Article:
Tackling Humanitarian Dilemmas 

Students engaged with several thorny issues in the humanitarian response in the context of DEZs, including avoiding diversion of aid and funding of the ‘war economy’, humanitarian engagement with groups branded by certain influential actors as extremist or terrorist groups, the difficulty of maintaining access for aid on both sides of the frontlines of the conflict, and negotiating freedom of movement and combatting forced returns of refugees.

Throughout the course, Bruderlein implored students to employ a strategic framework for parsing the difficult tradeo s that humanitarian negotiators o en face in the eld. As they were developing recommendations, Bruderlein encouraged systematically separating levels of deci- sion-making from diplomatic positions down to eld-level operations and then placing those policy options on a continuum between humanitarian ideals, pragmatic compromises, and outright instrumentalization by warring parties. At the various levels of decision-making, Bruderlein encouraged students not to get stuck in one operating logic, but to “oscillate” along this continuum and map key stakeholders in negotiations to navigate the inherent tensions in delivering aid in complex emergencies.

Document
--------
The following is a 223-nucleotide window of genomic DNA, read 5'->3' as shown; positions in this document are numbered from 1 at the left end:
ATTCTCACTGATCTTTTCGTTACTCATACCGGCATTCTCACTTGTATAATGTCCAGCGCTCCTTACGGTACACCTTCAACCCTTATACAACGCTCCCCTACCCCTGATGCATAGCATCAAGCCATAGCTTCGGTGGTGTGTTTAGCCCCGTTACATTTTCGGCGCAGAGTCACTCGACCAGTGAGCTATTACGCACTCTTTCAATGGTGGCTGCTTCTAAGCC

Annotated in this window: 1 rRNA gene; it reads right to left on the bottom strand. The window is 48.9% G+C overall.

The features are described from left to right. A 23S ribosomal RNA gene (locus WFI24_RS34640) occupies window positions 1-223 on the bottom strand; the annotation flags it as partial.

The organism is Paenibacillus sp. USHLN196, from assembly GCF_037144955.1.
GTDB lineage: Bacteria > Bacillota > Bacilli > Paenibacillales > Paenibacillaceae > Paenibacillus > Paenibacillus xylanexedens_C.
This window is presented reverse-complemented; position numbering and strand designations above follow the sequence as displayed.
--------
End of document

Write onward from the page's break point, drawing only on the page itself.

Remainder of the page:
Impact Beyond Amman 

While Professor Bruderlein and his team see the course primarily as a venue for deep learning, they also continued to work with students to spread the valuable knowledge generated during the course to drive impact in the humanitarian community. At the end of the course, students presented their analyses and recommendations to a group of humanitarian professionals they had interviewed during the course and received feedback on their proposals. A er the course, students continued working with the HHI-ATHA team, many in partnership with the Geneva-based Centre of Competence on Humanitarian Negotiation (CCHN) which Bruderlein directs, contributing to an ongoing series of events, discussions, and research that continues to inform humanitarian negotiations around the world, as detailed below. 


Byblos, Lebanon

Byblos, Lebanon

  • 26 FEBRUARY-2 MARCH Byblos, Lebanon

Regional Workshop on frontline humanitarian negotiation

HSPH student Abu Abioye joined Prof. Bruderlein in Byblos, Lebanon to facilitate a workshop for frontline humanitarian negotiators in the Middle East, drawing on the lessons and frameworks from the course to inform humanitarian practices on the ground.

Jakarta, Indonesia

Jakarta, Indonesia 

  • 8-9 MARCH Jakarta, Indonesia

Regional conference on humanitarian access and negotiation in Asia

HSPH student Sindu Govindapillai, a Global Health Fellow at Boston Children’s Hospital and Laos Friends Hospital for Children, brought the lessons of the course to the unique dilemmas of negotiating for humanitarian access in Asia. She facilitated a panel discussion on this topic at the CCHN’s first Regional Conference on Humanitarian Negotiation in Asia on March 8-9 in Jakarta, Indonesia.

IHC, Dubai, UAE